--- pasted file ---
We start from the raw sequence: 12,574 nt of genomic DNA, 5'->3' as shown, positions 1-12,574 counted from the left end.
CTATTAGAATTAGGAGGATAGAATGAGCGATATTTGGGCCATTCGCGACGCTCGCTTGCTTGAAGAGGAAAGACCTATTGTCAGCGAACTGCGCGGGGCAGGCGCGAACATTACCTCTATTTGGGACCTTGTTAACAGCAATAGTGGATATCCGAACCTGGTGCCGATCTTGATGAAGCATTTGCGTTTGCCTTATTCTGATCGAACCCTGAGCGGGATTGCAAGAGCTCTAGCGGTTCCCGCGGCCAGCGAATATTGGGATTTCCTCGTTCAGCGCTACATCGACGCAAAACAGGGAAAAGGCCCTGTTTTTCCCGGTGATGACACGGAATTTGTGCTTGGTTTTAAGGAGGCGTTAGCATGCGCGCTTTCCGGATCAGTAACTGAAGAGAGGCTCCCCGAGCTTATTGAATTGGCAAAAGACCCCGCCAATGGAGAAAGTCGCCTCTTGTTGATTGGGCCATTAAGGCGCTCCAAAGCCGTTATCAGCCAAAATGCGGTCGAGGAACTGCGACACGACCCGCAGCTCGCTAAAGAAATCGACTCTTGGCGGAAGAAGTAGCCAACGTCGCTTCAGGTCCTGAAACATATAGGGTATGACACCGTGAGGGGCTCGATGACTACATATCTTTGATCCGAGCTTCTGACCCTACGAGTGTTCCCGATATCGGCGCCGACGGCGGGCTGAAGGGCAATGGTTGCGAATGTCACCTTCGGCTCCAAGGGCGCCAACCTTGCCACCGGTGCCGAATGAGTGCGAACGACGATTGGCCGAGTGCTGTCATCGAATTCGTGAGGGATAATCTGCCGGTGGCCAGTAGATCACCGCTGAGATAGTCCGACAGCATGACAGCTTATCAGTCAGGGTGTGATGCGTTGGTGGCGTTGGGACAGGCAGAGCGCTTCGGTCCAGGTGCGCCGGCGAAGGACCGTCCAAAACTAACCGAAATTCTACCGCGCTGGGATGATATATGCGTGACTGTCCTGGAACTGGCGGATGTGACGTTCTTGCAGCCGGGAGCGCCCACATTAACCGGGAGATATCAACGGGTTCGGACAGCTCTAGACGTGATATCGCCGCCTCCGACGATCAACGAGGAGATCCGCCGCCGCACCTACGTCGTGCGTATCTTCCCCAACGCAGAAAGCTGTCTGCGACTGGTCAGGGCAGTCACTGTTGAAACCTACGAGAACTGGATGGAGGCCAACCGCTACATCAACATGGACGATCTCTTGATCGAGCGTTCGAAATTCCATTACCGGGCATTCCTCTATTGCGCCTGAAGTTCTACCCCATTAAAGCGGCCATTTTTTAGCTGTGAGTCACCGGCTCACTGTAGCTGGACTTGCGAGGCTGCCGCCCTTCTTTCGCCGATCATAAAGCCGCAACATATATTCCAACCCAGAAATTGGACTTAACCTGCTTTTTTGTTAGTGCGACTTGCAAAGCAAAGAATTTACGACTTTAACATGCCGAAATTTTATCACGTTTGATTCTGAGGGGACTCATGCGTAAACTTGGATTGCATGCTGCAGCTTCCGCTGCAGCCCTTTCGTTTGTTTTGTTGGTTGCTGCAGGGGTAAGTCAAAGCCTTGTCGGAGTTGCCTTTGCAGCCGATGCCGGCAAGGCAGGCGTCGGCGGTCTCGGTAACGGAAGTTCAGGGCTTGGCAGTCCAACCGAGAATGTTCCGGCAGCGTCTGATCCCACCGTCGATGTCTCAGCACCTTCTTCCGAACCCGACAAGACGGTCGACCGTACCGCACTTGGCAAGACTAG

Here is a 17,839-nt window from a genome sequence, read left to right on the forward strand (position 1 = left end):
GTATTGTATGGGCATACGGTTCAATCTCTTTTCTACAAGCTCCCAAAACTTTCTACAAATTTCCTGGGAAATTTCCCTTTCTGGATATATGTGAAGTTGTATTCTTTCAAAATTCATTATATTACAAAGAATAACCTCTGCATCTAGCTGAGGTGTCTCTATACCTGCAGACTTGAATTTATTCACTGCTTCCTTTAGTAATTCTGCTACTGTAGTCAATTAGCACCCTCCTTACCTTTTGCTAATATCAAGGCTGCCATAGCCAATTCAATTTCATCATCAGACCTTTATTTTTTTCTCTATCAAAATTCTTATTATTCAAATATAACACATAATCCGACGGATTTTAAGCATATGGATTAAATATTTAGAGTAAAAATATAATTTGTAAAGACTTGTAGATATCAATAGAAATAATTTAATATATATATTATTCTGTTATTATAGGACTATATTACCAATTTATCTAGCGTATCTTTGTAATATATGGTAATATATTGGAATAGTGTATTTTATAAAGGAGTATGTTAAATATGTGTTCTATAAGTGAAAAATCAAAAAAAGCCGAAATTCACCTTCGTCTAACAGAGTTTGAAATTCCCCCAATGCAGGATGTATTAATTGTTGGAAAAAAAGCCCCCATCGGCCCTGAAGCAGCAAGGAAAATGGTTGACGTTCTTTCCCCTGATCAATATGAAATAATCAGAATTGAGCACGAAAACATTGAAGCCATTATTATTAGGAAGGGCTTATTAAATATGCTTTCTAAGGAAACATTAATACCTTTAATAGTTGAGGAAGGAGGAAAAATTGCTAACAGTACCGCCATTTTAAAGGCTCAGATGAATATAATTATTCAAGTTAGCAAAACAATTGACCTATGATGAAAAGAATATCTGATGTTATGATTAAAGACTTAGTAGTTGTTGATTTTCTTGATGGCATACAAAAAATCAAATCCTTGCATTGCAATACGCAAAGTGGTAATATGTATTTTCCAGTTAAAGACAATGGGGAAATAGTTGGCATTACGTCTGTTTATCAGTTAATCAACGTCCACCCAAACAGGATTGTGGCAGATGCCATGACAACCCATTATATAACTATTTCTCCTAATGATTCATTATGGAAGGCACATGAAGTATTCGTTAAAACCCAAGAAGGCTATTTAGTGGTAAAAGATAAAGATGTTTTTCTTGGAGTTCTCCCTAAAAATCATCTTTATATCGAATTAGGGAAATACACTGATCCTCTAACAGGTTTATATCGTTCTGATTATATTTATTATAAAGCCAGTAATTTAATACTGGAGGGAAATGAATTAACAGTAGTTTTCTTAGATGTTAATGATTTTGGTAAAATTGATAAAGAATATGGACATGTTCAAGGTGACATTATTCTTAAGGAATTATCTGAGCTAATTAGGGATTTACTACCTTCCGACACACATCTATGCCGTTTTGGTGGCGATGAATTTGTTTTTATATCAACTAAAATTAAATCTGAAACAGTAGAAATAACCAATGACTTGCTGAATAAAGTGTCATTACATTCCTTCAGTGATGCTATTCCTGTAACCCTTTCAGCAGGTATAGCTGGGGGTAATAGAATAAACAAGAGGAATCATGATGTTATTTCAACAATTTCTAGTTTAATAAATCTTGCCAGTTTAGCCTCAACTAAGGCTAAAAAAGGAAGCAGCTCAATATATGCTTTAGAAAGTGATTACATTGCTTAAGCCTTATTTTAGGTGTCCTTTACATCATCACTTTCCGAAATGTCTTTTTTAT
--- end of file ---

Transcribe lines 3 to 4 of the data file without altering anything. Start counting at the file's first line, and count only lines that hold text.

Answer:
Here is a 17,839-nt window from a genome sequence, read left to right on the forward strand (position 1 = left end):
GTATTGTATGGGCATACGGTTCAATCTCTTTTCTACAAGCTCCCAAAACTTTCTACAAATTTCCTGGGAAATTTCCCTTTCTGGATATATGTGAAGTTGTATTCTTTCAAAATTCATTATATTACAAAGAATAACCTCTGCATCTAGCTGAGGTGTCTCTATACCTGCAGACTTGAATTTATTCACTGCTTCCTTTAGTAATTCTGCTACTGTAGTCAATTAGCACCCTCCTTACCTTTTGCTAATATCAAGGCTGCCATAGCCAATTCAATTTCATCATCAGACCTTTATTTTTTTCTCTATCAAAATTCTTATTATTCAAATATAACACATAATCCGACGGATTTTAAGCATATGGATTAAATATTTAGAGTAAAAATATAATTTGTAAAGACTTGTAGATATCAATAGAAATAATTTAATATATATATTATTCTGTTATTATAGGACTATATTACCAATTTATCTAGCGTATCTTTGTAATATATGGTAATATATTGGAATAGTGTATTTTATAAAGGAGTATGTTAAATATGTGTTCTATAAGTGAAAAATCAAAAAAAGCCGAAATTCACCTTCGTCTAACAGAGTTTGAAATTCCCCCAATGCAGGATGTATTAATTGTTGGAAAAAAAGCCCCCATCGGCCCTGAAGCAGCAAGGAAAATGGTTGACGTTCTTTCCCCTGATCAATATGAAATAATCAGAATTGAGCACGAAAACATTGAAGCCATTATTATTAGGAAGGGCTTATTAAATATGCTTTCTAAGGAAACATTAATACCTTTAATAGTTGAGGAAGGAGGAAAAATTGCTAACAGTACCGCCATTTTAAAGGCTCAGATGAATATAATTATTCAAGTTAGCAAAACAATTGACCTATGATGAAAAGAATATCTGATGTTATGATTAAAGACTTAGTAGTTGTTGATTTTCTTGATGGCATACAAAAAATCAAATCCTTGCATTGCAATACGCAAAGTGGTAATATGTATTTTCCAGTTAAAGACAATGGGGAAATAGTTGGCATTACGTCTGTTTATCAGTTAATCAACGTCCACCCAAACAGGATTGTGGCAGATGCCATGACAACCCATTATATAACTATTTCTCCTAATGATTCATTATGGAAGGCACATGAAGTATTCGTTAAAACCCAAGAAGGCTATTTAGTGGTAAAAGATAAAGATGTTTTTCTTGGAGTTCTCCCTAAAAATCATCTTTATATCGAATTAGGGAAATACACTGATCCTCTAACAGGTTTATATCGTTCTGATTATATTTATTATAAAGCCAGTAATTTAATACTGGAGGGAAATGAATTAACAGTAGTTTTCTTAGATGTTAATGATTTTGGTAAAATTGATAAAGAATATGGACATGTTCAAGGTGACATTATTCTTAAGGAATTATCTGAGCTAATTAGGGATTTACTACCTTCCGACACACATCTATGCCGTTTTGGTGGCGATGAATTTGTTTTTATATCAACTAAAATTAAATCTGAAACAGTAGAAATAACCAATGACTTGCTGAATAAAGTGTCATTACATTCCTTCAGTGATGCTATTCCTGTAACCCTTTCAGCAGGTATAGCTGGGGGTAATAGAATAAACAAGAGGAATCATGATGTTATTTCAACAATTTCTAGTTTAATAAATCTTGCCAGTTTAGCCTCAACTAAGGCTAAAAAAGGAAGCAGCTCAATATATGCTTTAGAAAGTGATTACATTGCTTAAGCCTTATTTTAGGTGTCCTTTACATCATCACTTTCCGAAATGTCTTTTTTAT